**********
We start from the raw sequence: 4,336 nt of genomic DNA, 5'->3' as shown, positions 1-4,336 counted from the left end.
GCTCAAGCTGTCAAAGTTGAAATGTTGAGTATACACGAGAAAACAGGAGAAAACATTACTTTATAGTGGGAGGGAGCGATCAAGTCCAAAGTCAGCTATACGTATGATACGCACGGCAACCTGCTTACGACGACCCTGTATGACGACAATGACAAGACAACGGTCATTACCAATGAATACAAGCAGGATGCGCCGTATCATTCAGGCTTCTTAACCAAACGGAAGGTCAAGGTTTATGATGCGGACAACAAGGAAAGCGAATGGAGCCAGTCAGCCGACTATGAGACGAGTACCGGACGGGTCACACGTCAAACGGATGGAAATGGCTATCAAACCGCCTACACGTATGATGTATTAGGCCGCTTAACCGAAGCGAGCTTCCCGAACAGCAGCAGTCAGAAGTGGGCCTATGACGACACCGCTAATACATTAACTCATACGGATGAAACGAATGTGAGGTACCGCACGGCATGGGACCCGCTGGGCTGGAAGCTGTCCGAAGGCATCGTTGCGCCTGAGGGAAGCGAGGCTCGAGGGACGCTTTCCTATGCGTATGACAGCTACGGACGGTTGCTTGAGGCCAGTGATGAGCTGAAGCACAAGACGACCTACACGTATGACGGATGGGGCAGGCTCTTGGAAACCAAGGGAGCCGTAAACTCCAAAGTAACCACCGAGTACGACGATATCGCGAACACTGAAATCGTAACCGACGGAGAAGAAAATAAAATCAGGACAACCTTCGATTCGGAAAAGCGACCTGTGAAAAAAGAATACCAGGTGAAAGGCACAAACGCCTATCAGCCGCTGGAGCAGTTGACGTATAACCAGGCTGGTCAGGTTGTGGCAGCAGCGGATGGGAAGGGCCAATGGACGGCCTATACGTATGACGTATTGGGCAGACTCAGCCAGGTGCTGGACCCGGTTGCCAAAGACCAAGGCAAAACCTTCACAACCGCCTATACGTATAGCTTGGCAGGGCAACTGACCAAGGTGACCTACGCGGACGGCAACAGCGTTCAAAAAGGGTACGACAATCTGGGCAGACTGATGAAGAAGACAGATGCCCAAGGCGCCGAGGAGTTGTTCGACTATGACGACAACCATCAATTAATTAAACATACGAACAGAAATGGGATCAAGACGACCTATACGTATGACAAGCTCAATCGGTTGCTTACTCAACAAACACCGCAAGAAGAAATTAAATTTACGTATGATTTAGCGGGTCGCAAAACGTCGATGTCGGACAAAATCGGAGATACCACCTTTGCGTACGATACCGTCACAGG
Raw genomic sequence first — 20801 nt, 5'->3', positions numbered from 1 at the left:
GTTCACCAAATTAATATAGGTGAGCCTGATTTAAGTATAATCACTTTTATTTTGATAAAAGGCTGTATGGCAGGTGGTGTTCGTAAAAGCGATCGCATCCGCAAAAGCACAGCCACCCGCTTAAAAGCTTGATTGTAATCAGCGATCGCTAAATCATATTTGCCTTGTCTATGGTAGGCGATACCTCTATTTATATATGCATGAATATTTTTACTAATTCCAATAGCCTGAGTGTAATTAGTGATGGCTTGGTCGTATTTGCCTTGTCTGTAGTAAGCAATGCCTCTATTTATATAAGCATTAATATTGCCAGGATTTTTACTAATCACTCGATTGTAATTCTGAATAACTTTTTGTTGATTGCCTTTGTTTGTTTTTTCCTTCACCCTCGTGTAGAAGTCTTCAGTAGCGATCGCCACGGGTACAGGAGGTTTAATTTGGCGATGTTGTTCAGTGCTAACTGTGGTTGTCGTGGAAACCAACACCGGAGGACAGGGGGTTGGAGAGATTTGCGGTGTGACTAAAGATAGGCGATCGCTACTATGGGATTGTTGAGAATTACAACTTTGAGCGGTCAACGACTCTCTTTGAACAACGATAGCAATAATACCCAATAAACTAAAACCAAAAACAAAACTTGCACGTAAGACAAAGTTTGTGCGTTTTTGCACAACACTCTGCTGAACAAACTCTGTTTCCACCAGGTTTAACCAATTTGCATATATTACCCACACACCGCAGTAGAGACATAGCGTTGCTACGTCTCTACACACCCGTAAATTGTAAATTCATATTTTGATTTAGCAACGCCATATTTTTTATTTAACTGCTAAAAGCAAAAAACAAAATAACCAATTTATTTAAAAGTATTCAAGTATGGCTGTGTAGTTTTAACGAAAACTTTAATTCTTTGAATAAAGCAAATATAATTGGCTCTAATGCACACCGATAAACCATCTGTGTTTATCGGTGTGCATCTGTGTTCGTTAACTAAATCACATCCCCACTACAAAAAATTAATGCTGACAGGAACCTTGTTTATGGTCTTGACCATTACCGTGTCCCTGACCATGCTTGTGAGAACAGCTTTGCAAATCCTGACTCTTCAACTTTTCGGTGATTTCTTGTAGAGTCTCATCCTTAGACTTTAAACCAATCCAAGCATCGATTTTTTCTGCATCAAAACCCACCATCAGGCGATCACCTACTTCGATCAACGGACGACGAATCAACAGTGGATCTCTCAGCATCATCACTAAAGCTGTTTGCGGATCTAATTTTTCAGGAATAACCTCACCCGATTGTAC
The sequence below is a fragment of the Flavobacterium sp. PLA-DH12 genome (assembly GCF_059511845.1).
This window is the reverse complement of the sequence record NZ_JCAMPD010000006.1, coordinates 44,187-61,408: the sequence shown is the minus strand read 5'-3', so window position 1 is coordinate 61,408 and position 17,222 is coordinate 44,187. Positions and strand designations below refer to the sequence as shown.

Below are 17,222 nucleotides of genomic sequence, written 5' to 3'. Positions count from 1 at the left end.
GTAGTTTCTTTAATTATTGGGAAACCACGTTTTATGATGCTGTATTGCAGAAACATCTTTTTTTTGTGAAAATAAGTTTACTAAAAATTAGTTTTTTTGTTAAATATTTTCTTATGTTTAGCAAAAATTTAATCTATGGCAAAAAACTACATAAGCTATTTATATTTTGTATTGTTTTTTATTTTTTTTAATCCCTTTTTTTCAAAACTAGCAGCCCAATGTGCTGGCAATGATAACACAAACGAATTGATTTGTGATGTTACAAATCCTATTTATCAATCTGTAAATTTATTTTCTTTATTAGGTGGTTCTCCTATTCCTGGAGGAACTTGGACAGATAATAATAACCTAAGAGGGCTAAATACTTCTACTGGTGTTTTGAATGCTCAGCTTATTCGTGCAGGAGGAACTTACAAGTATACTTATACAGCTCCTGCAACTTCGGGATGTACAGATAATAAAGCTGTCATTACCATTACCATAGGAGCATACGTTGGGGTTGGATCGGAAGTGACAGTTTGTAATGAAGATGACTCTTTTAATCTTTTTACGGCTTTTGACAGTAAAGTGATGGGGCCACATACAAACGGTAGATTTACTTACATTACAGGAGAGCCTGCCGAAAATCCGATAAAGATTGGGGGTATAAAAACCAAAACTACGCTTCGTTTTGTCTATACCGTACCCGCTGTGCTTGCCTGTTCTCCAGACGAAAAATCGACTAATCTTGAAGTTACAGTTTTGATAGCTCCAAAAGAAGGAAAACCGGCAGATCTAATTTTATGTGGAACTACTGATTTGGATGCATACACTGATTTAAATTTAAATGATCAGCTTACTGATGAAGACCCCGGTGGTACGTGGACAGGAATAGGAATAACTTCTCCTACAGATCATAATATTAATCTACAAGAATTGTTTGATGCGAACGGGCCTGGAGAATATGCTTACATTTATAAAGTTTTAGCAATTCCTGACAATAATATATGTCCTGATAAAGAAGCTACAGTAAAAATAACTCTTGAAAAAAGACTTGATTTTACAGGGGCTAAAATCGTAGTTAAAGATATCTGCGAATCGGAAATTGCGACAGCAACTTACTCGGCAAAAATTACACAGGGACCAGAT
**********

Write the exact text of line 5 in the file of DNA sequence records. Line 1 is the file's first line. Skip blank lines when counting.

The sequence below is a fragment of the Flavobacterium sp. PLA-DH12 genome (assembly GCF_059511845.1).